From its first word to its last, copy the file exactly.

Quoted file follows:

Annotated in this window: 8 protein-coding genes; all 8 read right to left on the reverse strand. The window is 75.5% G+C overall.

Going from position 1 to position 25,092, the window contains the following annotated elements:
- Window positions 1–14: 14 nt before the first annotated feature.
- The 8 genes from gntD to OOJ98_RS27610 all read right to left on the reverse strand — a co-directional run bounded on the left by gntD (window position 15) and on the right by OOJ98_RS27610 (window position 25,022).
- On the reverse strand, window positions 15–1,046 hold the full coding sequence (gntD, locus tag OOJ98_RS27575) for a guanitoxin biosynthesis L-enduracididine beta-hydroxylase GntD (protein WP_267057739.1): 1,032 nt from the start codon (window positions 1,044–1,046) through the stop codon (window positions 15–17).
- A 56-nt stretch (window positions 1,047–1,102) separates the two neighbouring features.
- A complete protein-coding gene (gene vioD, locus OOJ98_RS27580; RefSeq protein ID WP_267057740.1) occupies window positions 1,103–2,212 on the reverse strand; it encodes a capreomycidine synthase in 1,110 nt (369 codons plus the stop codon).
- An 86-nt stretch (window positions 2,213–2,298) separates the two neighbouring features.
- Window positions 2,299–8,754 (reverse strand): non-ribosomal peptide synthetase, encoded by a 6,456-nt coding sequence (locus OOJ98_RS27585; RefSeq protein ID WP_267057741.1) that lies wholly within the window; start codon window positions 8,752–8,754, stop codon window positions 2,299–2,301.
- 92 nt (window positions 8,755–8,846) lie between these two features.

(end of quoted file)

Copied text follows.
Annotated in this window: 8 protein-coding genes; all 8 read right to left on the reverse strand. The window is 75.5% G+C overall.

Going from position 1 to position 25,092, the window contains the following annotated elements:
- Window positions 1–14: 14 nt before the first annotated feature.
- The 8 genes from gntD to OOJ98_RS27610 all read right to left on the reverse strand — a co-directional run bounded on the left by gntD (window position 15) and on the right by OOJ98_RS27610 (window position 25,022).
- On the reverse strand, window positions 15–1,046 hold the full coding sequence (gntD, locus tag OOJ98_RS27575) for a guanitoxin biosynthesis L-enduracididine beta-hydroxylase GntD (protein WP_267057739.1): 1,032 nt from the start codon (window positions 1,044–1,046) through the stop codon (window positions 15–17).
- A 56-nt stretch (window positions 1,047–1,102) separates the two neighbouring features.
- A complete protein-coding gene (gene vioD, locus OOJ98_RS27580; RefSeq protein ID WP_267057740.1) occupies window positions 1,103–2,212 on the reverse strand; it encodes a capreomycidine synthase in 1,110 nt (369 codons plus the stop codon).
- An 86-nt stretch (window positions 2,213–2,298) separates the two neighbouring features.
- Window positions 2,299–8,754 (reverse strand): non-ribosomal peptide synthetase, encoded by a 6,456-nt coding sequence (locus OOJ98_RS27585; RefSeq protein ID WP_267057741.1) that lies wholly within the window; start codon window positions 8,752–8,754, stop codon window positions 2,299–2,301.
- 92 nt (window positions 8,755–8,846) lie between these two features.